The Prevention Policy Matters Blog helps translate public health policy into practice, offering innovative ways to make national guidelines work in communities across the nation. Discover insights and practical tips from experts across all of ODPHP’s divisions, as well as compelling stories from other professionals.
Today’s consumers recognize healthy eating as an important lifestyle behavior. In fact, 75 percent of consumers know it’s important to lead a healthy, balanced lifestyle and over three-fourths recognize that consuming healthy, nutritious foods are important factors in maintaining that lifestyle. At the American Heart Association (AHA) we are making healthy changes a priority in our workplace, where many adults spend much of their day. AHA’s path to 100% healthy has helped cultivate social norms and encourage employees’ healthy habits, while exceeding financial expectations.
The U.S. Preventive Services Task Force (USPSTF) has recently released a new draft recommendation for prostate cancer screening. The draft recommendation encourages providers to inform men ages 55 to 69 about the benefits and harms of prostate cancer screening. That way, patients can work with their providers to make a decision about screening that’s right for them.
Exposure to secondhand smoke causes significant health problems in the United States. According to the Centers for Disease Control and Prevention (CDC), secondhand smoke harms both children and adults — and the only way to completely protect people who don’t smoke is to eliminate smoking in all homes, work environments, and public places.
The ONC Patient Engagement (PE) Playbook was created by the Office of the National Coordinator for Health Information Technology (ONC) to help healthcare professionals use health information technology (health IT) to provide better care to patients. The PE Playbook focuses specifically on electronic health record (EHR) patient portals, which allow both patients and healthcare teams, concurrent with patients’ privacy preferences, to easily access patient health information — which may lead to increased benefits for healthcare, such as improved health outcomes and lower costs.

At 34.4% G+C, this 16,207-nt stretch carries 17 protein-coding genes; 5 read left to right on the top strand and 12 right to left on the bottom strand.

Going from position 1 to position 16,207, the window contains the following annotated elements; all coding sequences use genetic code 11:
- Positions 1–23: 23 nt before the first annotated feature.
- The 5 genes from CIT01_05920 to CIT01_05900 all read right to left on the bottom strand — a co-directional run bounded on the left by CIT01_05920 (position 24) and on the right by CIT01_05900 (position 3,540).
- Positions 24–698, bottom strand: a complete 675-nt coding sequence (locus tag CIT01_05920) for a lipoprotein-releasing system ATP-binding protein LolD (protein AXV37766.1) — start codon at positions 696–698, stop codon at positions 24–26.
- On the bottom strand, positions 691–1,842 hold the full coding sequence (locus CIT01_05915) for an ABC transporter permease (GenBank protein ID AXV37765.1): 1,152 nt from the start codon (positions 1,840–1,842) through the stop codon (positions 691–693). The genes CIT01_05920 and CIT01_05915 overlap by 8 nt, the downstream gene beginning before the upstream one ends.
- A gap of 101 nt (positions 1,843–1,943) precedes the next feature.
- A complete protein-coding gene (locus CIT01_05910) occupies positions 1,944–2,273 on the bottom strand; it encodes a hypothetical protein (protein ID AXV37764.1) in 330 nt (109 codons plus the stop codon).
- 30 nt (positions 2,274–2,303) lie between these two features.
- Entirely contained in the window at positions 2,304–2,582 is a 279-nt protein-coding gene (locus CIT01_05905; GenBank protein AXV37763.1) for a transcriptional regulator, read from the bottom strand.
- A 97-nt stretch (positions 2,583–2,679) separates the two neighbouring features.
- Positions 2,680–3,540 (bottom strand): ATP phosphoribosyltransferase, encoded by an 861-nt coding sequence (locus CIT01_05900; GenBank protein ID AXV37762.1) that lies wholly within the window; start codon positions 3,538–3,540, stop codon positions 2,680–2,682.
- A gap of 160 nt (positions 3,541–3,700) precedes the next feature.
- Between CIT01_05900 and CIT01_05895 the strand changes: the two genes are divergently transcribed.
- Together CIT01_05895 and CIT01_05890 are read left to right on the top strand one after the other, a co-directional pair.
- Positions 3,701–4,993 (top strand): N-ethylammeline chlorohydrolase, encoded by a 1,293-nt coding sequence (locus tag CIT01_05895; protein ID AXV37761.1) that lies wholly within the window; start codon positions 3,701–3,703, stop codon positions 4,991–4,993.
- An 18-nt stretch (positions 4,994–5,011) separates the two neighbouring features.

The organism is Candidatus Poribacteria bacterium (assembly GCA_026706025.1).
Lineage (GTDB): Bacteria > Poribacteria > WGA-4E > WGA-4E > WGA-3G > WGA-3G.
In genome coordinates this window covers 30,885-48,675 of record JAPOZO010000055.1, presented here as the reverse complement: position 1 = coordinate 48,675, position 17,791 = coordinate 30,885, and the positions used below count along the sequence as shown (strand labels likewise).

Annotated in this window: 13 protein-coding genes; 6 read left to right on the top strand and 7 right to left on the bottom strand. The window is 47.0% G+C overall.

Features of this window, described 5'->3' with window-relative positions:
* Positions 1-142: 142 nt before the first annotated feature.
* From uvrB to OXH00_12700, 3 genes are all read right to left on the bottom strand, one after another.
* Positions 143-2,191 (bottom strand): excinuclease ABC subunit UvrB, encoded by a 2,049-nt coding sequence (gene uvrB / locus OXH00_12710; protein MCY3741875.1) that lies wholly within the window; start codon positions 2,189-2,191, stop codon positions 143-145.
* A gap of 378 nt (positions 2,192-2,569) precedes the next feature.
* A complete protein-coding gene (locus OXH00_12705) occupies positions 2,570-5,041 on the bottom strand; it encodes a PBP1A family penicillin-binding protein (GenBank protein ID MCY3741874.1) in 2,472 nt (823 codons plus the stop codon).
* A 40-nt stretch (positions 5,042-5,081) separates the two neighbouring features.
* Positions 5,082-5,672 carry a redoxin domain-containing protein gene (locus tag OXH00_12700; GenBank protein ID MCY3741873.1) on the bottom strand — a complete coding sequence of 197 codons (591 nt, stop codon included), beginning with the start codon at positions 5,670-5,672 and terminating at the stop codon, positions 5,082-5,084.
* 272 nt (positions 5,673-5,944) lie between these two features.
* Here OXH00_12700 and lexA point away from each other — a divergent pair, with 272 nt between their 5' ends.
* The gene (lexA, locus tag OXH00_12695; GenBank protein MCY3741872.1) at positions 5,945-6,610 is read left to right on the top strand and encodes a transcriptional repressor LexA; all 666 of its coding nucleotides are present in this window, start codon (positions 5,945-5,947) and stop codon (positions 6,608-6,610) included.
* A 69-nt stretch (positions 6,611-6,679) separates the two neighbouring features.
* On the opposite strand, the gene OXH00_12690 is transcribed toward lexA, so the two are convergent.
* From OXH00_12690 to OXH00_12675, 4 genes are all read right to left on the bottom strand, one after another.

The U.S. Preventive Services Task Force (USPSTF) plays a role unlike any other in the Nation’s health care system. This independent body of volunteer medical experts helps clinicians evaluate and apply preventive health care services for patients with no recognized signs or symptoms of disease. Their recommendations aim to help primary care clinicians and patients decide together whether a preventive service is right for a patient's needs.
More people in the United States have access to health care today than in 2010. According to the National Center for Health Statistics (NCHS), the percentage of uninsured people among all age groups decreased from 16% in 2010 to 9% in 2016. During the same time period, the percentage of people among all age groups who had a usual place to go for medical care increased from 85.4% to 88.1%. People without insurance are less likely to receive care and more likely to have poor health, while people with a usual place to go for care have better health outcomes and lower health care costs.
The U.S. Preventive Services Task Force recommends lung cancer screening for older adults who are current or former heavy smokers and would be willing to have surgery if cancer were found. Screening can save lives, but is not risk free. In addition to exposure of radiation, 35.6% of those screened will have a false alarm and 1.8 percent will have a needless invasive procedure (e.g., a biopsy). As a primary care physician, you’ll want to help your patients make what may be a tough decision.
Every spring, 4-H clubs send delegates to the National 4-H Conference for leadership and professional development. The delegates separate into groups to address a challenge posed by a federal agency. ODPHP challenged a group of 4-H members to provide the youth perspective for how to communicate the Physical Activity Guidelines for Americans to adolescents.
Here are some troubling facts: babies born in the United States are about 3 times more likely to die in their first year than babies born in Finland or Japan — and the United States ranks last among 26 developed countries for infant mortality. In 2014, more than 23,000 U.S. babies died before their first birthday.
Stroke takes a serious toll on the health of Americans: Every 40 seconds, someone in the United States has a stroke. Every 4 minutes, someone dies of a stroke. All health care providers — physicians, nurses, pharmacists, and others — play an important role in preventing this deadly disease. And May, as National Stroke Awareness Month, is the perfect time to reflect on what each of us can do to prevent, detect, and treat stroke.